There’s a point in Foxcatcher—the climax of the movie, of sorts—where I thought to myself, “Oh, crap, I remember when that happened!”
This sometimes happens in “based on a true story” movies. You weren’t really paying attention when they were news, then suddenly the clown car crashes into the sour cream tanker and you go, “Oh, hell, yeah, I had forgotten about the great sour cream/clown pileup on the I-5.”
Foxcatcher is the story of John E. DuPont’s attempt to make his family estate (the eponymous Foxcatcher Estate) the seat of U.S. Olympic Wrestling. To this end he enlists the help of a couple of gold-medal winning wrestling brothers, Mark and David Schultz.
It all works out beautifully, of course, and the US goes on to dominate wrestling in the next 10 Olympics.
DuPont is, shall we say, a little bit off. Weird under the best of circumstances, living in the long shadow of his famous family, in their massive estate with only his disapproving mother as a companion. He makes patriotic gestures, tries to set up himself up as a leader of a team in a field he has no real expertise in, and engineers minor accomplishments to try to measure up.
That’s him at his best. At his worst, he’s capricious, manic or depressive, spacey, dazed, drug-addled, violent, dissociated and just plain discomfiting.
At first, he can only lure Mark Schultz to his Valley Forge home, the younger and dimmer member of the team. Schultz, despite being an Olympic gold medalist, has poor prospects in life, delivering truly awful motivational speeches for 20 bucks a pop at local grade schools. To put it in perspective, when DuPont asks him to name his price, he says $25K/year, because it’s the most money he could imagine.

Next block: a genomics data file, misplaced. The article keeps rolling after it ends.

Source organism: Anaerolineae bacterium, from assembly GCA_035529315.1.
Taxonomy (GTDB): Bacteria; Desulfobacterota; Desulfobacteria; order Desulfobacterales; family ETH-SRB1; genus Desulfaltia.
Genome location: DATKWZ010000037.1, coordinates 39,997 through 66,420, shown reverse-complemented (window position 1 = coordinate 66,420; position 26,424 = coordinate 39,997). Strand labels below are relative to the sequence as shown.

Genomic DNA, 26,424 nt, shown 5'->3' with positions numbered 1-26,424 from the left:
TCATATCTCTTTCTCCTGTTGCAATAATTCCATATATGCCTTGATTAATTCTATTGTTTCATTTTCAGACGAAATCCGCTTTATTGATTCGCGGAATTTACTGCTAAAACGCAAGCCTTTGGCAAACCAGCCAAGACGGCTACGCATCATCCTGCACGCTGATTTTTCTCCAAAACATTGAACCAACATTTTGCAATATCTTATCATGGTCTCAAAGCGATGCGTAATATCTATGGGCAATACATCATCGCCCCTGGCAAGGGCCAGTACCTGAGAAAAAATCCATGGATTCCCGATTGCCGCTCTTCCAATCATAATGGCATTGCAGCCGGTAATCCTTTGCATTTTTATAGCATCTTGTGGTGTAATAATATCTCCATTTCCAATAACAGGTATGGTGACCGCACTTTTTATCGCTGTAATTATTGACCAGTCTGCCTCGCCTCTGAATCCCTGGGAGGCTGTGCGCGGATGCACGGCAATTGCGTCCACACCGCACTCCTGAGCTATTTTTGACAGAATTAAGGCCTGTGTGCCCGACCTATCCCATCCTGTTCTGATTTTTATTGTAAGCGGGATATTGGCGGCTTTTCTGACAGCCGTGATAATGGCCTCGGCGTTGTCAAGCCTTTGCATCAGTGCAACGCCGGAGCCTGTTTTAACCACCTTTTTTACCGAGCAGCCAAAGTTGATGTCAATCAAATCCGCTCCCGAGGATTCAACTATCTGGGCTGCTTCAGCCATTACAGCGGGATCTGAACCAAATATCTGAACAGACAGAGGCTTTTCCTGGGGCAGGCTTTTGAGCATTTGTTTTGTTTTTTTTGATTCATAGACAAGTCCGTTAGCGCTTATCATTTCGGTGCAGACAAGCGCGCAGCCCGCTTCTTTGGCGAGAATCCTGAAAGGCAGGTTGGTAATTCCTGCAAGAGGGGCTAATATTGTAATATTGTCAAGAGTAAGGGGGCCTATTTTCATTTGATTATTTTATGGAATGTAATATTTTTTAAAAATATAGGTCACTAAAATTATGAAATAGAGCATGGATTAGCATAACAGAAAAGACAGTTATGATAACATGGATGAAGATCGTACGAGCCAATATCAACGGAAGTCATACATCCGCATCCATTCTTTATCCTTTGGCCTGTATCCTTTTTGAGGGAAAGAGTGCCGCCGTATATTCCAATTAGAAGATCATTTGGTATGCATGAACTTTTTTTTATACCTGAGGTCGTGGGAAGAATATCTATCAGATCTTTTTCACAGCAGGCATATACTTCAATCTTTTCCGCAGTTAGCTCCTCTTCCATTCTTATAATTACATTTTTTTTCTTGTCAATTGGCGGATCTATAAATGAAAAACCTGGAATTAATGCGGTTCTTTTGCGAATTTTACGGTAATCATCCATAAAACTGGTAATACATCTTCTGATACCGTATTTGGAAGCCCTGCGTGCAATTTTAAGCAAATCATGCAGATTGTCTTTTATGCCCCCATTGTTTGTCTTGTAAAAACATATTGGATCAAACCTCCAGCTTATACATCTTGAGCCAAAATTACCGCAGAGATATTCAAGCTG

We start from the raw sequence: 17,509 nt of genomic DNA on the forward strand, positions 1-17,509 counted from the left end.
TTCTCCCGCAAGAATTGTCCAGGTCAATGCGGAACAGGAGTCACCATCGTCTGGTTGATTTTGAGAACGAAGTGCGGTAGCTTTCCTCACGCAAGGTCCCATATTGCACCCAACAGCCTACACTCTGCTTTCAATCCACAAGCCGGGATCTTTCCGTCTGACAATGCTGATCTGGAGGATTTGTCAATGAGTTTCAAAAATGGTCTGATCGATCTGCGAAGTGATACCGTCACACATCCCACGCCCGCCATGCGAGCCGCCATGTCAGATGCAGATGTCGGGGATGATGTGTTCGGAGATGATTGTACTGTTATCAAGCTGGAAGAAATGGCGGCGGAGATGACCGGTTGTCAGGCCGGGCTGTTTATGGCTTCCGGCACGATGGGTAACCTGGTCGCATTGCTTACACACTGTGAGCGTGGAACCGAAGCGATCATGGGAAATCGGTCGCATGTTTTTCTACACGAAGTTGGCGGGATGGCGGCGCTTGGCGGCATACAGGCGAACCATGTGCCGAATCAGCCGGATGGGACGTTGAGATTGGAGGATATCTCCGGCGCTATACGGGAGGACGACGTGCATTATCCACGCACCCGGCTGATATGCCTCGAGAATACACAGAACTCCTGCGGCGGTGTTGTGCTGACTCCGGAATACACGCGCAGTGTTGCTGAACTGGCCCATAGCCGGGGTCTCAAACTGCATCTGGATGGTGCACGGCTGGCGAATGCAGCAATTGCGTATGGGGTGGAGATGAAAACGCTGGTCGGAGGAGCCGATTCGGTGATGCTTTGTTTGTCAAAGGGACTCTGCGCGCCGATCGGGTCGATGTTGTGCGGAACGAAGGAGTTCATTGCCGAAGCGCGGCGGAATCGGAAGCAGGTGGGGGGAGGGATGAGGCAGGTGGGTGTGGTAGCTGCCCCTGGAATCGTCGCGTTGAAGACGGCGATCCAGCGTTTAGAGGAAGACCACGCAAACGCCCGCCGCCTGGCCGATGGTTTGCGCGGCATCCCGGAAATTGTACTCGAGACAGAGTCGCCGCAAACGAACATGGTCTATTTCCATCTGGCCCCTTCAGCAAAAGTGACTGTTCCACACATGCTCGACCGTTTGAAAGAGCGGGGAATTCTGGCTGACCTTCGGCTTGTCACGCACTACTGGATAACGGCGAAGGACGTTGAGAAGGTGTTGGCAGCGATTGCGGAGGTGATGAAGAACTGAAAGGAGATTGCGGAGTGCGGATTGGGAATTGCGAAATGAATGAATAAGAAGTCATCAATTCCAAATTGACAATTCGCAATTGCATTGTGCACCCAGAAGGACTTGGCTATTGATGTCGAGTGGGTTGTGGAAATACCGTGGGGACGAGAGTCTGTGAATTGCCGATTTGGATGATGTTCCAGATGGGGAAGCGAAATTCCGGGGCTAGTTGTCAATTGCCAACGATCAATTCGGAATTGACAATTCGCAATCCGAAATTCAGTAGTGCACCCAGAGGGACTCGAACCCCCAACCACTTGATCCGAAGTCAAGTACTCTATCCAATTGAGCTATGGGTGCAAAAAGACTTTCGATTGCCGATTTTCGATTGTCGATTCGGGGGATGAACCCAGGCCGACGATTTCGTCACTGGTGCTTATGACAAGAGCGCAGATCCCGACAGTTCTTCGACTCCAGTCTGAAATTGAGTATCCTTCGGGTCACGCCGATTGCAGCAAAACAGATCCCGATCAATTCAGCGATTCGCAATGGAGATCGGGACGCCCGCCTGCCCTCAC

Du Pont and Mark bond pretty quickly, and this is followed by a series of feel-good photoshoots and PR stunts about how they’re the future of wrestling. (Just in case you thought the media hasn’t always been bought and paid for.) Du Pont gets Mark into drugs, which is just a bad idea on a lot of levels, and soon the two have a conflict that can’t be smoothed over with cocaine and cut-rate trophies.
David is persuaded to join the team, presumably with a much larger sum of money, but this creates even more tensions.
It’s kind of dry. The sense The Boy and I got was that there was this desire to adhere to the facts in the actual story, which while admirable, can derail the sort of dramatic buildup that makes a good narrative.
Outstanding acting from the three principals, all of whom are playing against type: Channing Tatum plays Mark, and while Tatum is certainly no stranger to playing an athlete, Mark Schultz is not someone with a lot of charisma or social skills. (Schultz co-wrote the book that inspired this.)
Mark Ruffalo—and this may sound odd—plays a normal guy. For as long as I can remember him, which goes back to 2000’s You Can Count On Me, he’s been playing mopes, Sad Sacks and losers, down-on-their-luck and not likely to get a break.
I mean, fercryinoutloud, when he’s in a superhero movie, who does he play? Bruce Banner. The Sylvia Plath of alter egos.
In this, Ruffalo plays the sensible brother. Good natured, not overawed by money, with a strong sense of doing what’s right by his family. He helps Mark out, but encourages him to take the opportunity with Du Pont—to spread his wings and try to succeed on his own. (Mark, for his part, harbors some serious resentment.)
I mean, I guess it’s not necessarily a hard role, but you don’t see Ruffalo do it much. If ever. Most of his mannerisms are different, too, though later on, when things get stressful, you seem some of the classic Ruffalo hands-through-the-hair moves.
As John “Golden Eagle” du Pont, Steve Carell is bound to get a lot of attention for his role as the weird, dangerous billionaire who is completely flummoxed at the notion that someone might actually not have a price. And he is good. You’ll barely recognize him at first, although, much like Ruffalo, certain Carell-isms come to the fore from time-to-time.
It’s good work but is it good enough to sustain a whole movie? Well, sure, but not always a compelling one. Bennett Miller’s previous work (Capote, Moneyball), also based on true stories, was more entertaining, I think (and also less rigorous with the facts).
We didn’t hate it. We sort of liked it. But it’s 2 hours of tension, really, which isn’t great entertainment.